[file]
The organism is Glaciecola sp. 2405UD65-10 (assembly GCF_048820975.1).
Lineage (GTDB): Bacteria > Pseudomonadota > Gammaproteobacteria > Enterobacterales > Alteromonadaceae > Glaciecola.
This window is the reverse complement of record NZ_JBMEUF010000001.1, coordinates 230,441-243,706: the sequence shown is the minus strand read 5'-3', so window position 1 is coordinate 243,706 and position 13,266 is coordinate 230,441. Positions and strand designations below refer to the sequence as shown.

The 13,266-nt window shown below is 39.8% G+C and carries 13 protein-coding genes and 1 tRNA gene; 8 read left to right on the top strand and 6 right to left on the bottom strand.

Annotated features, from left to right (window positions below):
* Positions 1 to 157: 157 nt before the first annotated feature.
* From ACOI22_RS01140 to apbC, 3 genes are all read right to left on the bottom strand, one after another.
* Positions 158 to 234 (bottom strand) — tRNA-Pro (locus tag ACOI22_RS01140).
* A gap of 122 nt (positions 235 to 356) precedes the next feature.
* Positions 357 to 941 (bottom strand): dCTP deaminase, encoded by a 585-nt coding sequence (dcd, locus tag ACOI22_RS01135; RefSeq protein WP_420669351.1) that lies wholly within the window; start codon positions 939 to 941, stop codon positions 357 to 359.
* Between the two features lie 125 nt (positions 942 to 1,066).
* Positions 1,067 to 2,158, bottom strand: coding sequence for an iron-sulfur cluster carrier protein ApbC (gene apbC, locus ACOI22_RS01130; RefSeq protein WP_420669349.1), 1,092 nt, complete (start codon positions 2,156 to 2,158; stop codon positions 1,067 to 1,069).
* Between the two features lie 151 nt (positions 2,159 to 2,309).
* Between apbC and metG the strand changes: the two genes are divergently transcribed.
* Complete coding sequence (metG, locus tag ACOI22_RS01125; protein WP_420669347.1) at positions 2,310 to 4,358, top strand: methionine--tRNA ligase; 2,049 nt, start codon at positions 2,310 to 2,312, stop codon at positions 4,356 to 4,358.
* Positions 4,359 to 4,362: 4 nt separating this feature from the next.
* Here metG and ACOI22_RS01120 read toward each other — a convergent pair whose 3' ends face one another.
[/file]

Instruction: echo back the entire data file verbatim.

The organism is Glaciecola sp. 2405UD65-10 (assembly GCF_048820975.1).
Lineage (GTDB): Bacteria > Pseudomonadota > Gammaproteobacteria > Enterobacterales > Alteromonadaceae > Glaciecola.
This window is the reverse complement of record NZ_JBMEUF010000001.1, coordinates 230,441-243,706: the sequence shown is the minus strand read 5'-3', so window position 1 is coordinate 243,706 and position 13,266 is coordinate 230,441. Positions and strand designations below refer to the sequence as shown.

The 13,266-nt window shown below is 39.8% G+C and carries 13 protein-coding genes and 1 tRNA gene; 8 read left to right on the top strand and 6 right to left on the bottom strand.

Annotated features, from left to right (window positions below):
* Positions 1 to 157: 157 nt before the first annotated feature.
* From ACOI22_RS01140 to apbC, 3 genes are all read right to left on the bottom strand, one after another.
* Positions 158 to 234 (bottom strand) — tRNA-Pro (locus tag ACOI22_RS01140).
* A gap of 122 nt (positions 235 to 356) precedes the next feature.
* Positions 357 to 941 (bottom strand): dCTP deaminase, encoded by a 585-nt coding sequence (dcd, locus tag ACOI22_RS01135; RefSeq protein WP_420669351.1) that lies wholly within the window; start codon positions 939 to 941, stop codon positions 357 to 359.
* Between the two features lie 125 nt (positions 942 to 1,066).
* Positions 1,067 to 2,158, bottom strand: coding sequence for an iron-sulfur cluster carrier protein ApbC (gene apbC, locus ACOI22_RS01130; RefSeq protein WP_420669349.1), 1,092 nt, complete (start codon positions 2,156 to 2,158; stop codon positions 1,067 to 1,069).
* Between the two features lie 151 nt (positions 2,159 to 2,309).
* Between apbC and metG the strand changes: the two genes are divergently transcribed.
* Complete coding sequence (metG, locus tag ACOI22_RS01125; protein WP_420669347.1) at positions 2,310 to 4,358, top strand: methionine--tRNA ligase; 2,049 nt, start codon at positions 2,310 to 2,312, stop codon at positions 4,356 to 4,358.
* Positions 4,359 to 4,362: 4 nt separating this feature from the next.
* Here metG and ACOI22_RS01120 read toward each other — a convergent pair whose 3' ends face one another.